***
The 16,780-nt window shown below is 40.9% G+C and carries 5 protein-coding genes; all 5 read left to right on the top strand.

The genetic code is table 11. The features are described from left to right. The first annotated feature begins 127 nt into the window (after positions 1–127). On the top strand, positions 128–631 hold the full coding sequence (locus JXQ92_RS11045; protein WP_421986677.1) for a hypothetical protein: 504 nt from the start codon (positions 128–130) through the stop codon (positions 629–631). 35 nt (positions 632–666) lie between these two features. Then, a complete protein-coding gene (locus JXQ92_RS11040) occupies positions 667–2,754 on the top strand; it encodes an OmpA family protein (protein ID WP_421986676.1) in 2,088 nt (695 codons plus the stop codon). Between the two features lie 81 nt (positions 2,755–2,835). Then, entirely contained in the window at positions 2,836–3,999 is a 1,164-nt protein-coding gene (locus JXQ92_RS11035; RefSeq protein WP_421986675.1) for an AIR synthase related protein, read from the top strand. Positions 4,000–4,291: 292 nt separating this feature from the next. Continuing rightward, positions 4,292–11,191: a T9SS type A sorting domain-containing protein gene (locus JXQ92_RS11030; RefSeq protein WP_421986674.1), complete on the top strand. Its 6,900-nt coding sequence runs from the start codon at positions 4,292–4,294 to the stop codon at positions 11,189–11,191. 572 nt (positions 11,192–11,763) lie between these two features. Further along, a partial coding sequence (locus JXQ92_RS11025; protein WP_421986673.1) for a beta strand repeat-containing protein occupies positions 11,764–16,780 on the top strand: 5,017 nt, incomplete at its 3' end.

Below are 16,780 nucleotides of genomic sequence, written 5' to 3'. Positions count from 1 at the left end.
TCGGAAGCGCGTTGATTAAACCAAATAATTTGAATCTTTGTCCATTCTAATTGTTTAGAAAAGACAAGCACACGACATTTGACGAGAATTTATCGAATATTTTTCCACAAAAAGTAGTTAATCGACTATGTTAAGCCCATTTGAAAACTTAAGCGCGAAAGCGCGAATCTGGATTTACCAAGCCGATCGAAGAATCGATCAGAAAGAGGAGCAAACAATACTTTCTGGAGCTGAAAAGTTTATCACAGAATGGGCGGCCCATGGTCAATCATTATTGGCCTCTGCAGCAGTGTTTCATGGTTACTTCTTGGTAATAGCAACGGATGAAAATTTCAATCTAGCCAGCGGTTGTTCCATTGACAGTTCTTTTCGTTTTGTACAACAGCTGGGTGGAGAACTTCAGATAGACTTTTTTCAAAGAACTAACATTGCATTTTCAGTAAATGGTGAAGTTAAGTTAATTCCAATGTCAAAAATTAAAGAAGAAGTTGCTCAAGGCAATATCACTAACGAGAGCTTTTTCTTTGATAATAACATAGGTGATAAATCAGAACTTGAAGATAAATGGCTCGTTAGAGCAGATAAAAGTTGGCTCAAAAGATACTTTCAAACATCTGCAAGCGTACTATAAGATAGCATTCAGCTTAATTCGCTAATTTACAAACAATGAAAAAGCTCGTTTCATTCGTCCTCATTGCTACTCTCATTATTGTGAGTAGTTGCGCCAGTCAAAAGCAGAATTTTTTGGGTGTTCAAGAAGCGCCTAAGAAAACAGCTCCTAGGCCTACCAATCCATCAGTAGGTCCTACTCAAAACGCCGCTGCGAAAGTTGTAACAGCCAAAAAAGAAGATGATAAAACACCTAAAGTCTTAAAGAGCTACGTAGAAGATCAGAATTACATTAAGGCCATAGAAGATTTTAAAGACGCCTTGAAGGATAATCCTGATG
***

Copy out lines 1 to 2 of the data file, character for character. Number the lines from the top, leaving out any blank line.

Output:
The 16,780-nt window shown below is 40.9% G+C and carries 5 protein-coding genes; all 5 read left to right on the top strand.

The genetic code is table 11. The features are described from left to right. The first annotated feature begins 127 nt into the window (after positions 1–127). On the top strand, positions 128–631 hold the full coding sequence (locus JXQ92_RS11045; protein WP_421986677.1) for a hypothetical protein: 504 nt from the start codon (positions 128–130) through the stop codon (positions 629–631). 35 nt (positions 632–666) lie between these two features. Then, a complete protein-coding gene (locus JXQ92_RS11040) occupies positions 667–2,754 on the top strand; it encodes an OmpA family protein (protein ID WP_421986676.1) in 2,088 nt (695 codons plus the stop codon). Between the two features lie 81 nt (positions 2,755–2,835). Then, entirely contained in the window at positions 2,836–3,999 is a 1,164-nt protein-coding gene (locus JXQ92_RS11035; RefSeq protein WP_421986675.1) for an AIR synthase related protein, read from the top strand. Positions 4,000–4,291: 292 nt separating this feature from the next. Continuing rightward, positions 4,292–11,191: a T9SS type A sorting domain-containing protein gene (locus JXQ92_RS11030; RefSeq protein WP_421986674.1), complete on the top strand. Its 6,900-nt coding sequence runs from the start codon at positions 4,292–4,294 to the stop codon at positions 11,189–11,191. 572 nt (positions 11,192–11,763) lie between these two features. Further along, a partial coding sequence (locus JXQ92_RS11025; protein WP_421986673.1) for a beta strand repeat-containing protein occupies positions 11,764–16,780 on the top strand: 5,017 nt, incomplete at its 3' end.